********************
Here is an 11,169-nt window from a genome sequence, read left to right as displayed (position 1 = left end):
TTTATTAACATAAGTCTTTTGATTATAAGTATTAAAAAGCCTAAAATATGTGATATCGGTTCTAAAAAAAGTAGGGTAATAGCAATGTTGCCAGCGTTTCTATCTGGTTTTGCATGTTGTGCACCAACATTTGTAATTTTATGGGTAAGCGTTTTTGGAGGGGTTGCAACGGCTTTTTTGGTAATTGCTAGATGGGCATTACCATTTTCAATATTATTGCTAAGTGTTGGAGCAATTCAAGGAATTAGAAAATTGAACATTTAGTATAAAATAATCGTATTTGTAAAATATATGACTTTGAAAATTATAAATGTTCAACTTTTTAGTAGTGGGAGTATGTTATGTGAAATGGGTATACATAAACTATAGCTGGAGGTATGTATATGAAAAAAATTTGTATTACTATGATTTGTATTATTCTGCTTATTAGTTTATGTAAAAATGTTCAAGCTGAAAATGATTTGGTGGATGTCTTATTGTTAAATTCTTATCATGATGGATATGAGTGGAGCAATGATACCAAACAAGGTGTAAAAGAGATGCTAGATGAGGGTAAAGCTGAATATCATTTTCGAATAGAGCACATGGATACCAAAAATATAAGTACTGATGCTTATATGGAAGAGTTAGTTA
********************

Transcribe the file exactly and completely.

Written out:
Here is an 11,169-nt window from a genome sequence, read left to right as displayed (position 1 = left end):
TTTATTAACATAAGTCTTTTGATTATAAGTATTAAAAAGCCTAAAATATGTGATATCGGTTCTAAAAAAAGTAGGGTAATAGCAATGTTGCCAGCGTTTCTATCTGGTTTTGCATGTTGTGCACCAACATTTGTAATTTTATGGGTAAGCGTTTTTGGAGGGGTTGCAACGGCTTTTTTGGTAATTGCTAGATGGGCATTACCATTTTCAATATTATTGCTAAGTGTTGGAGCAATTCAAGGAATTAGAAAATTGAACATTTAGTATAAAATAATCGTATTTGTAAAATATATGACTTTGAAAATTATAAATGTTCAACTTTTTAGTAGTGGGAGTATGTTATGTGAAATGGGTATACATAAACTATAGCTGGAGGTATGTATATGAAAAAAATTTGTATTACTATGATTTGTATTATTCTGCTTATTAGTTTATGTAAAAATGTTCAAGCTGAAAATGATTTGGTGGATGTCTTATTGTTAAATTCTTATCATGATGGATATGAGTGGAGCAATGATACCAAACAAGGTGTAAAAGAGATGCTAGATGAGGGTAAAGCTGAATATCATTTTCGAATAGAGCACATGGATACCAAAAATATAAGTACTGATGCTTATATGGAAGAGTTAGTTA